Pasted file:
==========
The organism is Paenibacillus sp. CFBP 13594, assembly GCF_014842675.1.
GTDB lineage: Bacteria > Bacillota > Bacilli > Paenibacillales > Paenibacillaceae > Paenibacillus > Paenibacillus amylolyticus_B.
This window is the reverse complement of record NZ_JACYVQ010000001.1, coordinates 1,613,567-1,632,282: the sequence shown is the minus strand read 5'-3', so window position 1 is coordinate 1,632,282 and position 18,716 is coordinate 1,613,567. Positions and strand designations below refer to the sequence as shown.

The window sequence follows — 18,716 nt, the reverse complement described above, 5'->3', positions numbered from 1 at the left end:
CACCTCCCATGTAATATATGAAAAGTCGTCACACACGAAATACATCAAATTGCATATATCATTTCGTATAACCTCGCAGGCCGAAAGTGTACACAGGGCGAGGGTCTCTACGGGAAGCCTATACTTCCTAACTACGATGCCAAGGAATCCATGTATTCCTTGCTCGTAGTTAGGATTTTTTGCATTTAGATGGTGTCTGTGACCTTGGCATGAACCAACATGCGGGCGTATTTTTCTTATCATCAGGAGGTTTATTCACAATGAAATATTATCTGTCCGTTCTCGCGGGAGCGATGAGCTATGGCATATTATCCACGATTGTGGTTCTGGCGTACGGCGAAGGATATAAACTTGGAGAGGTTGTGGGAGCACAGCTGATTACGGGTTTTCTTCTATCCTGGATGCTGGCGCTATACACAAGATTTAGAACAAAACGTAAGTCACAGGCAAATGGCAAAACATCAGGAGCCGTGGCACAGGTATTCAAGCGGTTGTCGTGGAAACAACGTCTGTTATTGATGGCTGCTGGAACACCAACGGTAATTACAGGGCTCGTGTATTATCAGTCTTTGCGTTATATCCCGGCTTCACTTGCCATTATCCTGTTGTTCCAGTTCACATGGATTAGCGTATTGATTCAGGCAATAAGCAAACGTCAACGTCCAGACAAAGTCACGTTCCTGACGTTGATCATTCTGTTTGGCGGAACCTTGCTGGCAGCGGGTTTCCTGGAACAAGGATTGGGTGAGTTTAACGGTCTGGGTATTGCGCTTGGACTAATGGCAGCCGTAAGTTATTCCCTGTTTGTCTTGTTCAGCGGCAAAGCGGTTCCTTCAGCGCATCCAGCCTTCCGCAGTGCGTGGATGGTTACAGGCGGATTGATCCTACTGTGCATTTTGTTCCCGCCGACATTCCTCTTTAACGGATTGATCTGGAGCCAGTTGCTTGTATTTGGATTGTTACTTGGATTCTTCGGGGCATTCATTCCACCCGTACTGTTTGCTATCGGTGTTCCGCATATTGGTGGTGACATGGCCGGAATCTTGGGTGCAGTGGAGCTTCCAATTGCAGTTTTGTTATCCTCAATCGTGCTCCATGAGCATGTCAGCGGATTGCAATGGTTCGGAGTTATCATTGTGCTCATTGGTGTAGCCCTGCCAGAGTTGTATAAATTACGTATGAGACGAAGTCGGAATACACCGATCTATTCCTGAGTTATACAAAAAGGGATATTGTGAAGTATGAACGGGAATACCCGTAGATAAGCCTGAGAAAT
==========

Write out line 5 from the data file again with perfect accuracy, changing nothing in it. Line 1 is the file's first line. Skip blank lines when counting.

CACCTCCCATGTAATATATGAAAAGTCGTCACACACGAAATACATCAAATTGCATATATCATTTCGTATAACCTCGCAGGCCGAAAGTGTACACAGGGCGAGGGTCTCTACGGGAAGCCTATACTTCCTAACTACGATGCCAAGGAATCCATGTATTCCTTGCTCGTAGTTAGGATTTTTTGCATTTAGATGGTGTCTGTGACCTTGGCATGAACCAACATGCGGGCGTATTTTTCTTATCATCAGGAGGTTTATTCACAATGAAATATTATCTGTCCGTTCTCGCGGGAGCGATGAGCTATGGCATATTATCCACGATTGTGGTTCTGGCGTACGGCGAAGGATATAAACTTGGAGAGGTTGTGGGAGCACAGCTGATTACGGGTTTTCTTCTATCCTGGATGCTGGCGCTATACACAAGATTTAGAACAAAACGTAAGTCACAGGCAAATGGCAAAACATCAGGAGCCGTGGCACAGGTATTCAAGCGGTTGTCGTGGAAACAACGTCTGTTATTGATGGCTGCTGGAACACCAACGGTAATTACAGGGCTCGTGTATTATCAGTCTTTGCGTTATATCCCGGCTTCACTTGCCATTATCCTGTTGTTCCAGTTCACATGGATTAGCGTATTGATTCAGGCAATAAGCAAACGTCAACGTCCAGACAAAGTCACGTTCCTGACGTTGATCATTCTGTTTGGCGGAACCTTGCTGGCAGCGGGTTTCCTGGAACAAGGATTGGGTGAGTTTAACGGTCTGGGTATTGCGCTTGGACTAATGGCAGCCGTAAGTTATTCCCTGTTTGTCTTGTTCAGCGGCAAAGCGGTTCCTTCAGCGCATCCAGCCTTCCGCAGTGCGTGGATGGTTACAGGCGGATTGATCCTACTGTGCATTTTGTTCCCGCCGACATTCCTCTTTAACGGATTGATCTGGAGCCAGTTGCTTGTATTTGGATTGTTACTTGGATTCTTCGGGGCATTCATTCCACCCGTACTGTTTGCTATCGGTGTTCCGCATATTGGTGGTGACATGGCCGGAATCTTGGGTGCAGTGGAGCTTCCAATTGCAGTTTTGTTATCCTCAATCGTGCTCCATGAGCATGTCAGCGGATTGCAATGGTTCGGAGTTATCATTGTGCTCATTGGTGTAGCCCTGCCAGAGTTGTATAAATTACGTATGAGACGAAGTCGGAATACACCGATCTATTCCTGAGTTATACAAAAAGGGATATTGTGAAGTATGAACGGGAATACCCGTAGATAAGCCTGAGAAAT